This one isn’t a total branding makeover but rather a short-term adaptation. Embracing seasonality and holiday traditions is a nice way to demonstrate that your brand doesn’t exist in a vacuum. The change of seasons means a change of pace, different shopping habits, and new preferences. By paying attention to those changes, you win extra points of customer appreciation.
With seasonal branding, it can be pricey to redesign your retail store or website all the time. But it’s not always necessary. You can find a middle ground by adding some flourishes to your packaging, installing new decorations in your stores, or giving your ads a new seasonal spin.
Even big brands sometimes go small when celebrating certain holidays — and their campaigns remain just as effective. Oreo, for example, created limited-edition Valentine’s Day red-velvet cookies to help their customers share their feelings with their loved ones without words. The campaign also included promotional videos and related brand messaging on social media.
So, seasonal branding isn’t about pouring tons of money into your branding and trying to develop it anew. Instead, it’s about giving it a new flavor (sometimes, literally). You can experiment with your physical merchandise or focus on your brand messaging on social media and try something new there.
For companies selling their products or services online, branding is the main key to success, provided that the quality is stable. Consumers build strong relationships with brands that understand their needs and challenges and are ready to go the extra mile to deliver on their promises. Relevant online branding can help you boost customer trust and attract new audiences.
There is no scarcity of online learning platforms, yet Lingoda has managed to stand out and get ahead of the competition. Lingoda’s online branding is built on the idea of accelerated and flexible learning. The platform offers intensive language sprints instead of typical low-frequency lessons and gives 50% cashback if the user attends all of the classes.
These ambitious promises are backed with an impressive score of 4.5 on Trustpilot showing that the company provides an exceptional learning experience. Lingoda’s absolutely unique value proposition attracts attention to the platform — the language sprints invite the most tenacious and dedicated students who then spread the word about this revolutionary method.
Offline branding is similar to retail branding — consistency is what brings customers back and sparks their affinity. If you provide your audience with a memorable visual experience and complement it with state-of-art customer service, your brand will win their hearts and minds.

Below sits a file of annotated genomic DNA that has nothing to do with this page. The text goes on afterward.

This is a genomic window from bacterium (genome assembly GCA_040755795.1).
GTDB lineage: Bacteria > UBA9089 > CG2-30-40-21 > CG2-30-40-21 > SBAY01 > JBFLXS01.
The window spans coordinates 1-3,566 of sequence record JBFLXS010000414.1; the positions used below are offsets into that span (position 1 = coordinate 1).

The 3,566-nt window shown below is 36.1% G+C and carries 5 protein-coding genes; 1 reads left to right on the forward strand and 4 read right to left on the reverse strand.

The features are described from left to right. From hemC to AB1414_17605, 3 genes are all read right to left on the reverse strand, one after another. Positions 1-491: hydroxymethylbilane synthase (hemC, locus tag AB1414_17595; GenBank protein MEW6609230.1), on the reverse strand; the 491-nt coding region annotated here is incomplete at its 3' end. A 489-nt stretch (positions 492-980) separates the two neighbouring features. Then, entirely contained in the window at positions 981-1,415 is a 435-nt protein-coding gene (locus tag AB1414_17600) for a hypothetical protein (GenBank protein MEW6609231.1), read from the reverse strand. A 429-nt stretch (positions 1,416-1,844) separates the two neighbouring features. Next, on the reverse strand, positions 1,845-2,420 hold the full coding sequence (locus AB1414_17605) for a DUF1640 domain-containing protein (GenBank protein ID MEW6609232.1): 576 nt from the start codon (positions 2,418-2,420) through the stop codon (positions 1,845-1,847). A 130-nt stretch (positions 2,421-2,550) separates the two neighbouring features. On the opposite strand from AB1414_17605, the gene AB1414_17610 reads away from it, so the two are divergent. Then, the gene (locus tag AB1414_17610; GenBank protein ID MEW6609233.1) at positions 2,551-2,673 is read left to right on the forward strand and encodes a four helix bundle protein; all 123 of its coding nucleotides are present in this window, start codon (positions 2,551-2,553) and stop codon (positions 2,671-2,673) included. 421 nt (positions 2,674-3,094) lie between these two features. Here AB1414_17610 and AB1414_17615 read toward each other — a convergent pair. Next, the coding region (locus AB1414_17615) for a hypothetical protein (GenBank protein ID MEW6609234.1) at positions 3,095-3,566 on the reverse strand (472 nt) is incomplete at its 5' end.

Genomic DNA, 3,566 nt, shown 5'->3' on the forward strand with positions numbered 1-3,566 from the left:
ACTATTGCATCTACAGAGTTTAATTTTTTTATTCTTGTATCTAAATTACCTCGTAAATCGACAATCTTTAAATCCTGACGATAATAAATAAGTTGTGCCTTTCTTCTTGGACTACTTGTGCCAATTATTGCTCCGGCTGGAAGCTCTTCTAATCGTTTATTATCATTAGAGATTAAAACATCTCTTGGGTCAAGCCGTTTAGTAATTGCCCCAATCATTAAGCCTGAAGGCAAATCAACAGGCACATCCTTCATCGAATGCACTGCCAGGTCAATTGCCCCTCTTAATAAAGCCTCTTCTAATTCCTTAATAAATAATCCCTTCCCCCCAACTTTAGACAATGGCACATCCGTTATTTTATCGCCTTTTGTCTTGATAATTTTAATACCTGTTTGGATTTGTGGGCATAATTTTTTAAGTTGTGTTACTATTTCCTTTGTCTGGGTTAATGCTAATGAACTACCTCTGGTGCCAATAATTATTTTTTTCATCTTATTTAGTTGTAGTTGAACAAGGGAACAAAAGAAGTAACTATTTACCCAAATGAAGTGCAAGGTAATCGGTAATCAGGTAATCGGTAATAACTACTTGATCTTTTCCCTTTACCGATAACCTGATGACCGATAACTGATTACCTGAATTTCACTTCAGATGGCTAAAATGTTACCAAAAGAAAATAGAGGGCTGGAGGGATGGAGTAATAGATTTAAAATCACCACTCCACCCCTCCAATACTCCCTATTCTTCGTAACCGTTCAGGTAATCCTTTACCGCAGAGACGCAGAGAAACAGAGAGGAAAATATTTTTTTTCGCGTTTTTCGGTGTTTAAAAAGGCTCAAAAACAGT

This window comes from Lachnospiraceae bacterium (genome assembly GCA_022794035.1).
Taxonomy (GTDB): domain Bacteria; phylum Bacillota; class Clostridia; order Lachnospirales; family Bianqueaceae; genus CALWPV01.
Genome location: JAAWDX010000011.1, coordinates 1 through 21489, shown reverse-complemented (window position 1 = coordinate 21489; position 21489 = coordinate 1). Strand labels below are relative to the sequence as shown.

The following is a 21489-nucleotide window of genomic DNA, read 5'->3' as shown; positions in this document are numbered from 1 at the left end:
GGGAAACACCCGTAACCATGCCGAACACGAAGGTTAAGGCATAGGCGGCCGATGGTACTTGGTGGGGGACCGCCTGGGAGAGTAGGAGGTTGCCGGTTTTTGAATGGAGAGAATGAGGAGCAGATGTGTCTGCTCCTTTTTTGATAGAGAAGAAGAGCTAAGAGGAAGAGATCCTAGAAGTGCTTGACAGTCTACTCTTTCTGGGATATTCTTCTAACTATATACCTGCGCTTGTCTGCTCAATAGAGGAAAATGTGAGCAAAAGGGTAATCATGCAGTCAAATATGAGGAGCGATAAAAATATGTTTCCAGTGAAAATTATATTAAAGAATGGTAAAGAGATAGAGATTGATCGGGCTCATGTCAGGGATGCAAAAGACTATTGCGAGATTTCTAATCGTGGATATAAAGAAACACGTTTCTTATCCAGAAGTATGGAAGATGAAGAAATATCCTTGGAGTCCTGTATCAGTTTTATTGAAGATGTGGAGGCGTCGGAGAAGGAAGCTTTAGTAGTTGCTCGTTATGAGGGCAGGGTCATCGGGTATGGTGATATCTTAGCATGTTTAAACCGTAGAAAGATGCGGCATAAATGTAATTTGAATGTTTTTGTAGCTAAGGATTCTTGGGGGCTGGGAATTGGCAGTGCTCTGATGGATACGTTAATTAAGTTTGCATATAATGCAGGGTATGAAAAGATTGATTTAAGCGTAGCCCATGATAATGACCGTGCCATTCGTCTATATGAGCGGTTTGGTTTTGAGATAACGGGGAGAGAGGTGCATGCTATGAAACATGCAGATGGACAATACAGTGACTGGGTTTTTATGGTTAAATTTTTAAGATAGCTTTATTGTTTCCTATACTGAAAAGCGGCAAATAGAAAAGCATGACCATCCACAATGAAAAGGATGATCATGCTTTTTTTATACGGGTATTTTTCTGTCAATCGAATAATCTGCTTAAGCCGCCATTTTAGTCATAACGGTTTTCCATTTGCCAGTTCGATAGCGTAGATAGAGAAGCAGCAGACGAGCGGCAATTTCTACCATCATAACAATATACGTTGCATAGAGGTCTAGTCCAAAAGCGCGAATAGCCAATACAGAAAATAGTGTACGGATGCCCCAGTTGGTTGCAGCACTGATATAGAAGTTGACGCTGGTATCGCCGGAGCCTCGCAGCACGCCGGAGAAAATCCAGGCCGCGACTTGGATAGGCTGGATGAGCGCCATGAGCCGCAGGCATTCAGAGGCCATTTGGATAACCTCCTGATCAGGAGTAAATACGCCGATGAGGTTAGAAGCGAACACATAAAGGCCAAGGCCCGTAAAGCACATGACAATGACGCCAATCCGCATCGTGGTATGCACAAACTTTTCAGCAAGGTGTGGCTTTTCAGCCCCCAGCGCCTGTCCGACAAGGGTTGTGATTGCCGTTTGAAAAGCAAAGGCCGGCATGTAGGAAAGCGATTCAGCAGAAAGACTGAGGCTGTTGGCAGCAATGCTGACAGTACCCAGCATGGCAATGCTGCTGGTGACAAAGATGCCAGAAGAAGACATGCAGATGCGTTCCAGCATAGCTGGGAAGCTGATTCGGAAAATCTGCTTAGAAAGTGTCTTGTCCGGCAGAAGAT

Let’s take a look at Generator, an accommodation brand with design-led hostels located in the big cities of Europe. The chain exists in its own category of affordable premium and offers way more than any hostel has ever delivered. Their guests enjoy fantastic views, take group tours, hang out in the hostel bar, enjoy extraordinary food and beverages, and participate in locally-inspired events.
What makes Generator’s offline branding so unique? Firstly, the fact that it speaks for itself. They create a new dimension of social and safe travel accommodation while keeping their rates affordable. Any young traveler can stay there without going broke, so the brand certainly does what it says it does.
Secondly, Generator invented a hybrid between hostels and hotels. Now they are trying to make their approach recognized on a global scale. This brand’s mission is what makes it special. Many hospitality industry players position themselves as innovative, but Generator truly innovates while also bringing value and creating a community.
Whichever Generator hostel travelers choose to stay in, they’ll always feel at home because consistent customer service is one of the brand’s core values. It’s an awe-inspiring type of branding to learn from.
Different types of branding serve different purposes, and it’s up to you to decide which approach to take. No matter what you choose, you need to aim to create a long-lasting impression on your customers, tell them an engaging brand story they won’t hear elsewhere.
The devil is in the details. Every employee of your company and every post on your social media channels affect the way your customers perceive your brand. If you want your audience to develop brand affection, you need to create brand guidelines to keep your messaging consistent and to the point.
All of your marketing efforts should stem from a clear, coherent branding strategy — you can’t promote what you can’t define. When your branding is well thought out, your customers always know where they are and who they are communicating with. You achieve an almost visceral reaction, and immediate recognition.
When you’re ready to get practical, make sure to check out SendPulse. We have a whole set of useful automation tools for entrepreneurs, marketers, and other professionals involved in eCommerce and content marketing. You can get started for free today — there is almost no learning curve!